Introduction to Linguistics at LMU München

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Exemplary flashcards for Introduction to Linguistics at the LMU München on StudySmarter:

What is the Organon Model, who is it by? 
Further explain the linguistic sign. 

Exemplary flashcards for Introduction to Linguistics at the LMU München on StudySmarter:

What is the linearity of language? 

Exemplary flashcards for Introduction to Linguistics at the LMU München on StudySmarter:

What are paradigmatic and syntagmatic relations? 
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Exemplary flashcards for Introduction to Linguistics at the LMU München on StudySmarter:

What is the difference between synchrony and diachrony? 

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What is langue and parole? 

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What is the difference between descriptivism and prescriptivism amd what does the Dunning Krüger effect have to do with it? 

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What is the difference between object language and metalanguage? 
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Exemplary flashcards for Introduction to Linguistics at the LMU München on StudySmarter:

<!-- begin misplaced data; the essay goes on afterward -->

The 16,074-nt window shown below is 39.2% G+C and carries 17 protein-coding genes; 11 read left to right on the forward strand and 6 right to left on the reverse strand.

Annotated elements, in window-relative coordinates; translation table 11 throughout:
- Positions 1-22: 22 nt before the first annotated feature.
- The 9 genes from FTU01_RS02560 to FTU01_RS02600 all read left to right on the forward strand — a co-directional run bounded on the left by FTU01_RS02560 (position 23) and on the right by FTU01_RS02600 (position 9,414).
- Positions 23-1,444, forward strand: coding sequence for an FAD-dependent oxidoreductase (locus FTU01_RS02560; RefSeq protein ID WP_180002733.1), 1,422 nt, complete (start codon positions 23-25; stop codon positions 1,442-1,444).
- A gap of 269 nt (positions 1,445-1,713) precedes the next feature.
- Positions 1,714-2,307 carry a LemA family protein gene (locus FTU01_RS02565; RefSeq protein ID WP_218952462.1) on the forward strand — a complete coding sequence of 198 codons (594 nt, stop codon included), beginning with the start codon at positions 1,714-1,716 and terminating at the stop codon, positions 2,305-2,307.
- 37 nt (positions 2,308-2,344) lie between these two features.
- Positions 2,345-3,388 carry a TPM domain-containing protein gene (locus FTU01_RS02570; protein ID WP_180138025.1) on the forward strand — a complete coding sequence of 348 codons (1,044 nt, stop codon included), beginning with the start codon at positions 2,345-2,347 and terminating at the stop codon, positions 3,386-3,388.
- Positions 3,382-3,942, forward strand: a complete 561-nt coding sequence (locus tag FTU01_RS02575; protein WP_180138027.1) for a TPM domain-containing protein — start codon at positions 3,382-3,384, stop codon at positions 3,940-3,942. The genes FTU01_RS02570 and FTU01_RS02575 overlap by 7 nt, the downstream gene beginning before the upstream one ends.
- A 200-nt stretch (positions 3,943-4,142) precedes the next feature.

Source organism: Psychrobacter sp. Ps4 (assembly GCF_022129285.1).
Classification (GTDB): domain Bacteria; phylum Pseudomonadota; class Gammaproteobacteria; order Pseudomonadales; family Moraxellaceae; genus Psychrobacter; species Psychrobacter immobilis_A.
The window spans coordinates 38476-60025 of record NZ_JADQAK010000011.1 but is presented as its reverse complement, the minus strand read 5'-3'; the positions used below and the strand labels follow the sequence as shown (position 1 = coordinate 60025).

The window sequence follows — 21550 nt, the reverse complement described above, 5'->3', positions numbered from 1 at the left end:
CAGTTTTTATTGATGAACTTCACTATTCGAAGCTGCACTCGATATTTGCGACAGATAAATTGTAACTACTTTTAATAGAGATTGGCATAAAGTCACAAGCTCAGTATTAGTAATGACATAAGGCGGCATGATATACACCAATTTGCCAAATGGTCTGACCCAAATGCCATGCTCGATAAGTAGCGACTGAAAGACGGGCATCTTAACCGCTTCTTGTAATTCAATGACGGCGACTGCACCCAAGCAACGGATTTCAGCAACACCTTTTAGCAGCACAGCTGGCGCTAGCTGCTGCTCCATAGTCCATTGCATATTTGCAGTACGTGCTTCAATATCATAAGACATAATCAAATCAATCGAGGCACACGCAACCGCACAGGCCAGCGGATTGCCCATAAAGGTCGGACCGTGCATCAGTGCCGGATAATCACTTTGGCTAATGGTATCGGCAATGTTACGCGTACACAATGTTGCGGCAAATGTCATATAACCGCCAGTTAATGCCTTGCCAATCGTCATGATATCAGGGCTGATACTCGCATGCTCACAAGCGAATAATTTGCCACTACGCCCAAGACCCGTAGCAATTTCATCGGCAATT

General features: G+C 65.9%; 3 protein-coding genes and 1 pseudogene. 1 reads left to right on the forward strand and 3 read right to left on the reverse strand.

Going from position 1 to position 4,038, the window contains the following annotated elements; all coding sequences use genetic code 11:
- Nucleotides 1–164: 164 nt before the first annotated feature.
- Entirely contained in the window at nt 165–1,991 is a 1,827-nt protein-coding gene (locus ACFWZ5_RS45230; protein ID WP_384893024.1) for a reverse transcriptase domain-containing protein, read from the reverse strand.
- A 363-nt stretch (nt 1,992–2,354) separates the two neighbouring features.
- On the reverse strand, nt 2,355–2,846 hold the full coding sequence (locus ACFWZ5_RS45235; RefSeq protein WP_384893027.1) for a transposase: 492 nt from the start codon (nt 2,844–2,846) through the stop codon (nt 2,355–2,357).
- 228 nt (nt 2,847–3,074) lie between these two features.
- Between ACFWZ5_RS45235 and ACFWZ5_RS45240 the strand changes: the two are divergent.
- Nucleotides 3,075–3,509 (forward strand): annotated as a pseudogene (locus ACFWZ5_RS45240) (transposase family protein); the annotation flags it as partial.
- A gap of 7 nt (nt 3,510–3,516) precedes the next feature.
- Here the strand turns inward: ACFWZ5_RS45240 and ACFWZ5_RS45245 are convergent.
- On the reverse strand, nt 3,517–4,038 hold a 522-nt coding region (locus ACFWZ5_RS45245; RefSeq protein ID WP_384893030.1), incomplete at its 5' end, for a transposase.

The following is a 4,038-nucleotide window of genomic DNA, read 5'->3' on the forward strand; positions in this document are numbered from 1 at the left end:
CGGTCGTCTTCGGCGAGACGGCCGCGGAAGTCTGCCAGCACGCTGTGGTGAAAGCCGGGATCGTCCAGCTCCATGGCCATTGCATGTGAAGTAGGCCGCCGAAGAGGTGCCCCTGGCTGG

Segmental Phonology - Terms

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Phonetics: Usual criteria for description of speech sounds

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What is Suprasegmental Phonolgy? 

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Segmental Phonology: Allophones - Free Variation
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Domains of Phonetics

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Exemplary flashcards for Introduction to Linguistics at the LMU München on StudySmarter:

Introduction to Linguistics

What is the Organon Model, who is it by? 
Further explain the linguistic sign. 
It is by Bühler, from 1934

here is the model:

SENDER - - (expression) - - >
LINGUISTIC SIGN
--(appeal) - - > RECEIVER

The linguistic sign has two parts: The signifier (which is the linguistic form the SENDER may choose to communicate the meaning he wishes) and the signified (which is the thing that the linguistic form means). 

Example: signifier : "tree" 
                   signified : actual tree

their relationship is arbitrary and tehrefore flexible, however there usually needs to be a conventional pairing in place for the meaning of the signifier to translate well to others.